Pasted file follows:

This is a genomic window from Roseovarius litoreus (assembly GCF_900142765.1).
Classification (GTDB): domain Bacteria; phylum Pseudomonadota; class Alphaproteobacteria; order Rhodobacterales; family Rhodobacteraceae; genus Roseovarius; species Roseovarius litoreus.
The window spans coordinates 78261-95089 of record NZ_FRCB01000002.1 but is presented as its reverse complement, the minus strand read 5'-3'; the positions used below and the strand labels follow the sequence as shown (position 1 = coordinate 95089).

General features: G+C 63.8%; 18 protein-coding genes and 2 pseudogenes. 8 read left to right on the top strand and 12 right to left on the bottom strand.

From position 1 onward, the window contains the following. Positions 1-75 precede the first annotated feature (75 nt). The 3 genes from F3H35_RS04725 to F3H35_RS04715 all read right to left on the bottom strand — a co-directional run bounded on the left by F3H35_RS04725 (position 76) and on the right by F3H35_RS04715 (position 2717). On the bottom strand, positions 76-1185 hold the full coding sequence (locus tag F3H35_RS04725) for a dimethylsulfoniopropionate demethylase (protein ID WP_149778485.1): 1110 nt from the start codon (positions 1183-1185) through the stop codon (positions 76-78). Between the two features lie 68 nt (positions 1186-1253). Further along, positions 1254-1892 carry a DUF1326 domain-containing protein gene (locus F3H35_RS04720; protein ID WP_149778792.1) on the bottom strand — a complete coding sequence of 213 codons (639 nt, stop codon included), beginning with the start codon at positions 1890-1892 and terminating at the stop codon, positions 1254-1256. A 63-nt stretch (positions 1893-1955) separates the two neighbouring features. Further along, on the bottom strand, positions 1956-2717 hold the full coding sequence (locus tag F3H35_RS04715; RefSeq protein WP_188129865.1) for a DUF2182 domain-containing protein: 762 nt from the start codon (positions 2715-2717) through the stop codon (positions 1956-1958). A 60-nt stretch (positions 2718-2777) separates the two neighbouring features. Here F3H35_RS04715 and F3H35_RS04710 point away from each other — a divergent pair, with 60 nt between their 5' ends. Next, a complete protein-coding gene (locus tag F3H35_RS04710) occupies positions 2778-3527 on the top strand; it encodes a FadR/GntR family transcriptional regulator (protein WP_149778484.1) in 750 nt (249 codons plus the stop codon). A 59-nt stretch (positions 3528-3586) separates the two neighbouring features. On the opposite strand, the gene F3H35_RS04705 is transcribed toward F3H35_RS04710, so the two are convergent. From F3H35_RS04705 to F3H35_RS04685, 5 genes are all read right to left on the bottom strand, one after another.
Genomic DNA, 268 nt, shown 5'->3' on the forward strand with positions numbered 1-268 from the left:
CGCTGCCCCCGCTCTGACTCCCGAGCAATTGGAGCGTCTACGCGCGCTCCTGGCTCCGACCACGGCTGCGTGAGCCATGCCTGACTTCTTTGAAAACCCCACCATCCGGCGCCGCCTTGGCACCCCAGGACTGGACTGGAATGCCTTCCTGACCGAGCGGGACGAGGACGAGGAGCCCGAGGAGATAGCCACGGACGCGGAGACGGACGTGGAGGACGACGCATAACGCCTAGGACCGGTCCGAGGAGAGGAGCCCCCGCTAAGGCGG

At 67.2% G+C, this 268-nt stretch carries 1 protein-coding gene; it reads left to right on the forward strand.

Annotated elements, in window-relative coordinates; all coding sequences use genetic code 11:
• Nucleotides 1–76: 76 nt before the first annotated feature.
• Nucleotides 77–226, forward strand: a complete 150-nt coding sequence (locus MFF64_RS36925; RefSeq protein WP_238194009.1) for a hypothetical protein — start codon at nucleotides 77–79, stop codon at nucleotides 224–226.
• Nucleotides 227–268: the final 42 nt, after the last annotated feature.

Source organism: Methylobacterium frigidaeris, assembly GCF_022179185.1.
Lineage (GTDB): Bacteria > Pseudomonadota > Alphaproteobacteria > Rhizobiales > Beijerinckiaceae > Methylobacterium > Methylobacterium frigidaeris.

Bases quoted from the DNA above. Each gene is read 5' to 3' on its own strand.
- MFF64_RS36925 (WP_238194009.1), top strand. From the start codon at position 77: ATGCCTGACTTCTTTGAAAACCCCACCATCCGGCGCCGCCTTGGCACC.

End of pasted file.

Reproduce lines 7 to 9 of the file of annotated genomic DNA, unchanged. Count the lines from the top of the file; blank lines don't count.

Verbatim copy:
CGCTGCCCCCGCTCTGACTCCCGAGCAATTGGAGCGTCTACGCGCGCTCCTGGCTCCGACCACGGCTGCGTGAGCCATGCCTGACTTCTTTGAAAACCCCACCATCCGGCGCCGCCTTGGCACCCCAGGACTGGACTGGAATGCCTTCCTGACCGAGCGGGACGAGGACGAGGAGCCCGAGGAGATAGCCACGGACGCGGAGACGGACGTGGAGGACGACGCATAACGCCTAGGACCGGTCCGAGGAGAGGAGCCCCCGCTAAGGCGG

At 67.2% G+C, this 268-nt stretch carries 1 protein-coding gene; it reads left to right on the forward strand.

Annotated elements, in window-relative coordinates; all coding sequences use genetic code 11: